The identification of Vcsa1 as a potential marker for ED was based on preliminary studies described above in which microarray analysis of gene expression in an animal model for ED resulting from radical prostatectomy suggested that one of the most down-regulated genes in the corpora of these animals was Vcsa1.[21] Our group in preliminary studies using microarray also demonstrated that Vcsa1 was one of the most down-regulated genes in an animal model for diabetes-induced ED. We confirmed this observation using quantitative RT-PCR to measure Vcsa1 expression in non-diabetic and one-week and two-month diabetic rats.[22] In addition to corporal tissue we also looked at Vcsa1 gene expression in the bladder, urethra, and ureter. The Ct values of the samples of interest were compared with bladder from control animals (non-diabetic), which we used as the calibrator tissue. Quantitative RT-PCR demonstrated that after one week of diabetes, there was no significant change in the expression of Vcsa1 compared with non-diabetic animals in bladder, urethra, and ureter, and a slight (50% decrease) change in expression of Vcsa1 in the corpora. The one week time point represents a time point where there are already significant changes in gene expression, but no physiologically significant changes in erectile function as measured by the intracorporal pressure/blood pressure, (ICP/BP). However, after two months, there was an even greater decrease in Vcsa1 expression in the corpora, where there was a 10-fold decrease in transcript. Although there is less expression of Vcsa1 in the bladder, RNA extracted from the bladder also demonstrated a significant decrease in Vcsa1 expression associated with diabetes of approximately 5-fold. At the two month time point animals with diabetes had a significant decrease in ICP/BP measurements which would indicate the animals had ED. Similar measurements correlated a decrease in erectile function and Vcsa1expression in an ageing model of ED. Overall our paper demonstrated a correlation between decreased expression of Vcsa1 in the corpora and erectile function in at least three models of ED.[22]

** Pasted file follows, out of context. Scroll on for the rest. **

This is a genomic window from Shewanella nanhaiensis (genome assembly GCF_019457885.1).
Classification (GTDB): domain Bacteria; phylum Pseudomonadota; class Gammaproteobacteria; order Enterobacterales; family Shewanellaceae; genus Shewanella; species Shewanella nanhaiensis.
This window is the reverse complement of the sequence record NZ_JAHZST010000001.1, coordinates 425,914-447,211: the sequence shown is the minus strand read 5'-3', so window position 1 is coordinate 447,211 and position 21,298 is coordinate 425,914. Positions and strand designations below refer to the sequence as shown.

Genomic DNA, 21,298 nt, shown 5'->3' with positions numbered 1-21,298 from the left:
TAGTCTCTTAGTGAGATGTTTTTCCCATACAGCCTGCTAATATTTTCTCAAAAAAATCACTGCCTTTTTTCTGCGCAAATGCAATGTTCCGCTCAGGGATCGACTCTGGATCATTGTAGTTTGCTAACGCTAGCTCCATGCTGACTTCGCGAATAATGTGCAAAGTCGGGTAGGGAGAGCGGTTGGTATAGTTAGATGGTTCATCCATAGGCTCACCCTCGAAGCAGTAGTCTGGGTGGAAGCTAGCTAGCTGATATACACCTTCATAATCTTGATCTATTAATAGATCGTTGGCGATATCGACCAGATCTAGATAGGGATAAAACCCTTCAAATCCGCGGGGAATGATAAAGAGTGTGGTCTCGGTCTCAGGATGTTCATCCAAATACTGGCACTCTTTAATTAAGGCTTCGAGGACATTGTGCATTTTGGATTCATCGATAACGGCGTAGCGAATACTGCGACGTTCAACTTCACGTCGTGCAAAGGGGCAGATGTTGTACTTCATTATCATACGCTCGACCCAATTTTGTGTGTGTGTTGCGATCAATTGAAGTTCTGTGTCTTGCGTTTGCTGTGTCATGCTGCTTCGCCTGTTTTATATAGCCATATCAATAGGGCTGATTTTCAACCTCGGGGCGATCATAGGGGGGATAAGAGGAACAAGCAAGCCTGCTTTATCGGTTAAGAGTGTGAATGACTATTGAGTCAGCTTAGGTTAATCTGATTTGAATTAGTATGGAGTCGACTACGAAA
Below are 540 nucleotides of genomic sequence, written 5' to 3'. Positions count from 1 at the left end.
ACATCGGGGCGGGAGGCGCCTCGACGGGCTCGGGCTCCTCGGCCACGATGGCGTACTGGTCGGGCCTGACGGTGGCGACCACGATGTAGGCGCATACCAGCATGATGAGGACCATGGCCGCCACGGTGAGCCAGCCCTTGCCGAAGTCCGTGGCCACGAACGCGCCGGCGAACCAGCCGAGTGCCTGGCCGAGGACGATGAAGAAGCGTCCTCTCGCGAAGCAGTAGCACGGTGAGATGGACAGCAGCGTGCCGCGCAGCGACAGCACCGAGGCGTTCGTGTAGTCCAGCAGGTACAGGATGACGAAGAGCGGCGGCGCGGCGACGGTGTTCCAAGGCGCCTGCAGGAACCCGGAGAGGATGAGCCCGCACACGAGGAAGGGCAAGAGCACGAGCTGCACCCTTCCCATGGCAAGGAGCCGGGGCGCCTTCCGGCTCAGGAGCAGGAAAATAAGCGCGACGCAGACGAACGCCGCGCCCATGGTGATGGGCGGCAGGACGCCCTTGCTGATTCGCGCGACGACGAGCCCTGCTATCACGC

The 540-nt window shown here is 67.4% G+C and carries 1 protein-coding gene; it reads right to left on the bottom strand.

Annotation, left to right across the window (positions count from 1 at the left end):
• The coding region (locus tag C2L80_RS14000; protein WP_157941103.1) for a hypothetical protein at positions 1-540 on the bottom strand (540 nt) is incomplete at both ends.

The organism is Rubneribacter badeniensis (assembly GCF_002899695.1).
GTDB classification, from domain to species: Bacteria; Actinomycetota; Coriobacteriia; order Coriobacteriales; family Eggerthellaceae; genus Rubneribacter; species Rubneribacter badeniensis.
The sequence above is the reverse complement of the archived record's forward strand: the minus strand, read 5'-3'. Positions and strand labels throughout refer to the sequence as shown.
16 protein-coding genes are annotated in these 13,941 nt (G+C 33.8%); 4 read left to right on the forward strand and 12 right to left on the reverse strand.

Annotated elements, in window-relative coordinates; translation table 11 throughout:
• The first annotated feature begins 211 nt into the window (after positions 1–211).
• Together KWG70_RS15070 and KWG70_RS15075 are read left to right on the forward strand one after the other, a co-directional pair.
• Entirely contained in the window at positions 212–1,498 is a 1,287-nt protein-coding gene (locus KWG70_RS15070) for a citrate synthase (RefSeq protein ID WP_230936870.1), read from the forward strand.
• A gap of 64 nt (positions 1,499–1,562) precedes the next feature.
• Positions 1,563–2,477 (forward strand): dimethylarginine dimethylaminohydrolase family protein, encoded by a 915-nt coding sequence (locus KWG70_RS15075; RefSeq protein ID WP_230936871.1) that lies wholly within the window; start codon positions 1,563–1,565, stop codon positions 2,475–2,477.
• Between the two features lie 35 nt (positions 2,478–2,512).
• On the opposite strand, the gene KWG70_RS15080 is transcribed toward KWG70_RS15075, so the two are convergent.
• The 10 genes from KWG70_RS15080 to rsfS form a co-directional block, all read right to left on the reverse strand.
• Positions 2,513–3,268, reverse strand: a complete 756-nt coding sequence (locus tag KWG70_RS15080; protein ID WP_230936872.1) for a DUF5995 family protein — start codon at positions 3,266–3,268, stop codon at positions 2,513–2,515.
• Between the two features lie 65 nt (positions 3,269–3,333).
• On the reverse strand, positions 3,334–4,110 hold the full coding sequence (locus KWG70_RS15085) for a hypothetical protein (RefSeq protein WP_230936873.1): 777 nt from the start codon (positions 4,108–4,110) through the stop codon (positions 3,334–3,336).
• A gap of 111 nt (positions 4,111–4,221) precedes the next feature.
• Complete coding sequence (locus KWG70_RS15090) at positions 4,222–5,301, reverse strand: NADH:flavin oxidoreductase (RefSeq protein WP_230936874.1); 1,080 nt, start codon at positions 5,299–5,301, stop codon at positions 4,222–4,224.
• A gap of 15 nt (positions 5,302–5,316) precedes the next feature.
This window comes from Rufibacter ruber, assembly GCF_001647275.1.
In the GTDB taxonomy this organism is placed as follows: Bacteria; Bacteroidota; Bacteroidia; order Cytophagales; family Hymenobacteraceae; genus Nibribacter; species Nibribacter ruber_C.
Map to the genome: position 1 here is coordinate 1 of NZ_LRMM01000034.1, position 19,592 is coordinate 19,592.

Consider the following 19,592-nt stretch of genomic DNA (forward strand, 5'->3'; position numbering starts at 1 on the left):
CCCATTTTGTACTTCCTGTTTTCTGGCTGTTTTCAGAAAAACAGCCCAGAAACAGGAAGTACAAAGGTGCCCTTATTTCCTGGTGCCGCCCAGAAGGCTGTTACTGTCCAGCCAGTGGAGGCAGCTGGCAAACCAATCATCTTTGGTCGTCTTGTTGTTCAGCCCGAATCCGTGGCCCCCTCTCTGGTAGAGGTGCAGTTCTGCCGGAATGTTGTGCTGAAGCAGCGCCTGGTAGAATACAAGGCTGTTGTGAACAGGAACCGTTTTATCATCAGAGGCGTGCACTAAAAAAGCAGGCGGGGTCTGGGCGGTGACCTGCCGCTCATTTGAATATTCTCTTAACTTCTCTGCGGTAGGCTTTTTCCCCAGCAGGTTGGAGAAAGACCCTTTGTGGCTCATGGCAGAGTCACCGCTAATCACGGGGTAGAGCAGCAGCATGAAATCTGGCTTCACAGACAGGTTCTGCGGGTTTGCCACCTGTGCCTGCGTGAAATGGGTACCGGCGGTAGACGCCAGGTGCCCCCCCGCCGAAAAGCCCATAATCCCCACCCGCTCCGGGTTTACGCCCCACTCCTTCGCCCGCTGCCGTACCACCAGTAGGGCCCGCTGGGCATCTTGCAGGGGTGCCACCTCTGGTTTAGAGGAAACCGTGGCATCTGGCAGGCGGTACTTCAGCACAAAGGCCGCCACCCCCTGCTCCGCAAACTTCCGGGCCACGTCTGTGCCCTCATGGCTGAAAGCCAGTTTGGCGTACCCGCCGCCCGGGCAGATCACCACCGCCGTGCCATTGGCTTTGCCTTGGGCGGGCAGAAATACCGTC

In humans there are at least three homologues to the Vcsa1 gene (We have presented results demonstrating that hSMR3A, hSMR3B and PROL1).[58,59] hSMR3A was down-regulated in human patients with ED. We compared corporal tissue expression in three patients not reporting ED, with diabetic (N =5) and non-diabetic patients with ED (N = 5). Despite this small sample size, in the group of patients with ED there were significantly lower levels of hSMR3A expression (>10-fold reduction) both in diabetic and non-diabetic patients. This observation suggests that as in the rat model, hSMR3A is a marker for erectile function resulting from different etiologies.

In an aging rat model for ED, Vcsa1 expression is down-regulated.[22] We have recently shown that treating these rats to restore erectile function using gene therapy (hMaxiK) or tadalifil reverses the down-regulation of Vcsa1. Therefore, potentially hSMR3A will be able to monitor the efficacy of ED treatment in human patients.

Overall, the Vcsa1 family of genes have desirable characteristics as markers for ED. They are down-regulated in several etiologies which result in ED and its expression responds to treatment. Potentially, they can be detected by noninvasive methods (for example, immunoassay in saliva). We are presently designing an ELISA test for the protein product of hSMR3A and hSMR3B, which based on the studies of Wisner et al.,[59] may be detectable in both serum and saliva samples.


In the past few years the ability of men to achieve an erection has been identified as a barometer of overall health of men. This has led to increased interest in identifying markers that can distinguish between physiological and psychogenic causes of ED. These markers would then be useful in determining the overall “vascular” health of patients, potentially predicting the onset of diabetes and the efficacy of treatment. However, at present most studies have involved small numbers of patients and a definitive identification of a marker awaits larger clinical trials. Since the importance of a marker for ED has now been recognized, it is only a matter of time before such studies are undertaken.


Source of Support: Nil

Conflict of Interest: None declared.